If there is not an increase or decrease in the power of the mobile node, which means that the mobile node hardly moves, then it is very difficult to predict a NAR. Thus, the mobile node performs beacon scanning again. Otherwise, in step S622, the mobile node calculates a ratio of the power of a predetermined access router, from which a beacon signal having an increasing intensity is transmitted, with respect to the power of a current access router, i.e., a ratio of the power of a NAR to the power of a PAR, and determines whether the calculated ratio is greater than a predetermined index value. If the calculated ratio is greater than the predetermined index value, the mobile node predicts that the predetermined access router will be the next access router, i.e., the NAR.
In step S630, NAR information pre-processes are carried out. More specifically, the mobile node transmits a BSSID of the predicted NAR to the current access router, i.e., the PAR, and issues a request for information of the predicted NAR to the PAR (in step S631).
Then, the PAR searches its DST, containing information on the neighboring access routers, for the NAR information requested by the mobile node, such as prefix information, a link layer address, and an IP address, in step S632 and transmits the searched information to the mobile node in step S633. The mobile node stores the NAR information transmitted from the PAR in step S634.
When an L2 trigger occurs in the mobile node and the mobile node accesses the predicted NAR in S640, the mobile node carries out binding update in step S650. In other words, the mobile node creates a CoA using its MAC address and the prefix information of the predicted NAR that had already been stored before the occurrence of the L2 trigger and transmits a binding update message to the PAR using the created CoA.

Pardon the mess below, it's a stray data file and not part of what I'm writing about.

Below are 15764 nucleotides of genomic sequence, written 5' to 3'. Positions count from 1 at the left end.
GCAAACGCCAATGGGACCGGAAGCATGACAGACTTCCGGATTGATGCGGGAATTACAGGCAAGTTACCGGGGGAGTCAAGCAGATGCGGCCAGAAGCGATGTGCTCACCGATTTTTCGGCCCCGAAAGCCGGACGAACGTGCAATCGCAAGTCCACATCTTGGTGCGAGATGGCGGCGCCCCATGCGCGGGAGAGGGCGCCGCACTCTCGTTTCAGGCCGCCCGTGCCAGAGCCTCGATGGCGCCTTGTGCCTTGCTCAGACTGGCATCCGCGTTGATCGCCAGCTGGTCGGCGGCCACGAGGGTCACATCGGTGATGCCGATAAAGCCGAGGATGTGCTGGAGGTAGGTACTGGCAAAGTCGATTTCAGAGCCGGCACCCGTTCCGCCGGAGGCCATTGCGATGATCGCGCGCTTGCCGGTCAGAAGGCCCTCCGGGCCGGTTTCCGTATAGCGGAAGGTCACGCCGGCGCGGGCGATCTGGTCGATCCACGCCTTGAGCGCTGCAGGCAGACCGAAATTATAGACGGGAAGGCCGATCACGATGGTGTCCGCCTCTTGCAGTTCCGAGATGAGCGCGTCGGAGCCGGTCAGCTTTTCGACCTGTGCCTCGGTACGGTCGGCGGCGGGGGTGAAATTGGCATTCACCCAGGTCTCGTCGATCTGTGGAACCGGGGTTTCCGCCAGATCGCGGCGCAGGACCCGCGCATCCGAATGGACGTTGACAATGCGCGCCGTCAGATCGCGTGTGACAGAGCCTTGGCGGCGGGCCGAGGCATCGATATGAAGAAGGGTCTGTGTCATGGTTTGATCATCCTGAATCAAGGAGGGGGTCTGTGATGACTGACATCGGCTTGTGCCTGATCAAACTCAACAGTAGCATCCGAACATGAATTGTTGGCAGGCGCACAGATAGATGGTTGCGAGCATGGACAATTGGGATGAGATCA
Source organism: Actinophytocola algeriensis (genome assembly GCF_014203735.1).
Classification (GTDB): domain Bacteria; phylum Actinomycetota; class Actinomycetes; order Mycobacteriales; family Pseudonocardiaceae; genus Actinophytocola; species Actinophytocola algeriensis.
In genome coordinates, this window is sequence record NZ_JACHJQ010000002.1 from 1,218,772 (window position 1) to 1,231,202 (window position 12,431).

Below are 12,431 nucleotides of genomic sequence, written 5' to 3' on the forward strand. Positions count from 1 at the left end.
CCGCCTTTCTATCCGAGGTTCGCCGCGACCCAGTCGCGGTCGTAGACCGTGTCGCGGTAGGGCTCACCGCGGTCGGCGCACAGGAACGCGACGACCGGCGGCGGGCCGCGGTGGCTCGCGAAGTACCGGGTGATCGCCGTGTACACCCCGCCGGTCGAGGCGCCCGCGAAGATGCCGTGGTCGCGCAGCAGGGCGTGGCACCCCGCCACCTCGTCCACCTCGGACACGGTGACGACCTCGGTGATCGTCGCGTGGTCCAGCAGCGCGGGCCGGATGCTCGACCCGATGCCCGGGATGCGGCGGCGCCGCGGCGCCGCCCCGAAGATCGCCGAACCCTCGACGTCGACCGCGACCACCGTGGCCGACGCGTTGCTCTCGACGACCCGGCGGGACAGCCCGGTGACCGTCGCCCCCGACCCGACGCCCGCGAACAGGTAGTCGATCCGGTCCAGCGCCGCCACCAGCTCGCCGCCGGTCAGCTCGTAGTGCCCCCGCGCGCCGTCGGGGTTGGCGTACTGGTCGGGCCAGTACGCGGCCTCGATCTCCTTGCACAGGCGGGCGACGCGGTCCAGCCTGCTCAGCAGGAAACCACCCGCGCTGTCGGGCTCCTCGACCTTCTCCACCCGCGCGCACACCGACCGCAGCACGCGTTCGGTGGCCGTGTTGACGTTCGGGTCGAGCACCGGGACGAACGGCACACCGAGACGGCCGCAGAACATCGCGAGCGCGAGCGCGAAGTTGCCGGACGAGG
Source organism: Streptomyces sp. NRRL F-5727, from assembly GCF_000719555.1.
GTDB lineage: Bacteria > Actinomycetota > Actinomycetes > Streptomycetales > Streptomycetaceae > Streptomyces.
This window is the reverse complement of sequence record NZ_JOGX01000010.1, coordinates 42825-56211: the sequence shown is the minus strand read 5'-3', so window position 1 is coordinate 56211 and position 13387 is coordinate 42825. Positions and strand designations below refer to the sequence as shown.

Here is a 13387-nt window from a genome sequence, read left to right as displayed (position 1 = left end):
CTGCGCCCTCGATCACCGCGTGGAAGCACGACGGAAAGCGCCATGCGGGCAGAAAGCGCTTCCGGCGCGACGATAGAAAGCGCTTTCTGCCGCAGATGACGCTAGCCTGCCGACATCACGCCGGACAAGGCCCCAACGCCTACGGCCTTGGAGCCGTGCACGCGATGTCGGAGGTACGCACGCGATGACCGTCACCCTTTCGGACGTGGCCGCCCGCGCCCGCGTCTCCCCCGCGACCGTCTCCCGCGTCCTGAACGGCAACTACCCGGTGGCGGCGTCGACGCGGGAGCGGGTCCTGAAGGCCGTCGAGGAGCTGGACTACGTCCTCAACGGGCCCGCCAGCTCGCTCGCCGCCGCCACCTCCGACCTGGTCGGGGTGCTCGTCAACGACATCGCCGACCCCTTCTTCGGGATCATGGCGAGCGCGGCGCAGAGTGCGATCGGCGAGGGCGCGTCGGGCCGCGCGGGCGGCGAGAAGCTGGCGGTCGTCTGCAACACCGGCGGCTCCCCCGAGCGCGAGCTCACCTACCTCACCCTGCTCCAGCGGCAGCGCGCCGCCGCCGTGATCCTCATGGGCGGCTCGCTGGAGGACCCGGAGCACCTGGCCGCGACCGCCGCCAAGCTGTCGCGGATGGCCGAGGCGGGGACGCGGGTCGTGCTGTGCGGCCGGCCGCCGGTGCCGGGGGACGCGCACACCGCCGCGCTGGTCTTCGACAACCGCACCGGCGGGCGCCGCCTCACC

Then, in step S660, the PAR sends an ACK message to the mobile node in response to the reception of the binding update message from the mobile node. In step S670, the PAR transmits an HI message to the NAR. In response to the reception of the HI message, the NAR transmits an ACK message to the PAR in step S680.
The present invention can be realized as computer-readable code written on a computer-readable recording medium. The computer-readable recording medium includes nearly all kinds of recording devices on which data can be recorded in a manner that enables a computer system to read the data. For example, the computer-readable recording medium could be a magnetic tape, such as ROM, RAM, or CD-ROM, a floppy disk, optical data storage, or a carrier wave, such as data transmission through the Internet. In addition, the computer-readable recording medium can be distributed to a plurality of computer systems connected to each other via a network, in which case the present invention can be realized as computer codes stored on the computer-readable recording medium in a decentralized manner.
As described above, according to the present invention, it is possible to reduce handover latency by predicting a new access router to be accessed by a mobile node and obtaining information on the new access router before an L2 trigger occurs.
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|U.S. Classification||455/436, 455/440, 370/331, 455/437, 370/338, 370/332|
|International Classification||H04L29/06, H04L12/28, H04L12/46, H04W80/04, H04W36/36, H04W48/16, H04W36/00|
|Cooperative Classification||H04W48/16, H04W36/0011, H04W36/36, H04W80/04|
|Dec 23, 2003||AS||Assignment|
Owner name: SAMSUNG ELECTRONICS CO., LTD., KOREA, REPUBLIC OF
Free format text: ASSIGNMENT OF ASSIGNORS INTEREST;ASSIGNORS:LEE, JAE-HWANG;KIM, PYUNG-SOO;KIM, SUN-WOO;REEL/FRAME:014842/0877
Effective date: 20031220
|Sep 12, 2011||REMI||Maintenance fee reminder mailed|
|Feb 5, 2012||LAPS||Lapse for failure to pay maintenance fees|
|Mar 27, 2012||FP||Expired due to failure to pay maintenance fee|
Effective date: 20120205